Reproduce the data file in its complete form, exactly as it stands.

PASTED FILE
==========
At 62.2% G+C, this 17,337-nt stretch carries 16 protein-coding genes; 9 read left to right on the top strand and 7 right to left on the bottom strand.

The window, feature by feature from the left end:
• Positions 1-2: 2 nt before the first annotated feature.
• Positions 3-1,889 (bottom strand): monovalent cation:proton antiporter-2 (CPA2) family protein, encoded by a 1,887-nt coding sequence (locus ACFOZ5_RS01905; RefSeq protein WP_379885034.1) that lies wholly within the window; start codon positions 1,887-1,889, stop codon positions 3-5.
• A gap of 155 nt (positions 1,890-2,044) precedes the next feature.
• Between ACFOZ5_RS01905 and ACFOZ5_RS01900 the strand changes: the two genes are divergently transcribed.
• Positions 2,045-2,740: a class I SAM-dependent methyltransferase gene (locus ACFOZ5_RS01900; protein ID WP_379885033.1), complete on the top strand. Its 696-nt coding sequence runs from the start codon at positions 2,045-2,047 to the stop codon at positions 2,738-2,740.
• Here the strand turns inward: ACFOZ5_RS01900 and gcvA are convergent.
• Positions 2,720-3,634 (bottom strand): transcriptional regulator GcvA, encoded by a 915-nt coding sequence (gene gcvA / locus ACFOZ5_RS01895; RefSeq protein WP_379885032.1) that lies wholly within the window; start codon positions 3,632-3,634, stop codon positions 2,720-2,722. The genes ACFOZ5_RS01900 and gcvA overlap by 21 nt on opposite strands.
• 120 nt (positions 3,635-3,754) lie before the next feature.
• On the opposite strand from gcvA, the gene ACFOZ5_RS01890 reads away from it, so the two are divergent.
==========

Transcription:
At 62.2% G+C, this 17,337-nt stretch carries 16 protein-coding genes; 9 read left to right on the top strand and 7 right to left on the bottom strand.

The window, feature by feature from the left end:
• Positions 1-2: 2 nt before the first annotated feature.
• Positions 3-1,889 (bottom strand): monovalent cation:proton antiporter-2 (CPA2) family protein, encoded by a 1,887-nt coding sequence (locus ACFOZ5_RS01905; RefSeq protein WP_379885034.1) that lies wholly within the window; start codon positions 1,887-1,889, stop codon positions 3-5.
• A gap of 155 nt (positions 1,890-2,044) precedes the next feature.
• Between ACFOZ5_RS01905 and ACFOZ5_RS01900 the strand changes: the two genes are divergently transcribed.
• Positions 2,045-2,740: a class I SAM-dependent methyltransferase gene (locus ACFOZ5_RS01900; protein ID WP_379885033.1), complete on the top strand. Its 696-nt coding sequence runs from the start codon at positions 2,045-2,047 to the stop codon at positions 2,738-2,740.
• Here the strand turns inward: ACFOZ5_RS01900 and gcvA are convergent.
• Positions 2,720-3,634 (bottom strand): transcriptional regulator GcvA, encoded by a 915-nt coding sequence (gene gcvA / locus ACFOZ5_RS01895; RefSeq protein WP_379885032.1) that lies wholly within the window; start codon positions 3,632-3,634, stop codon positions 2,720-2,722. The genes ACFOZ5_RS01900 and gcvA overlap by 21 nt on opposite strands.
• 120 nt (positions 3,635-3,754) lie before the next feature.
• On the opposite strand from gcvA, the gene ACFOZ5_RS01890 reads away from it, so the two are divergent.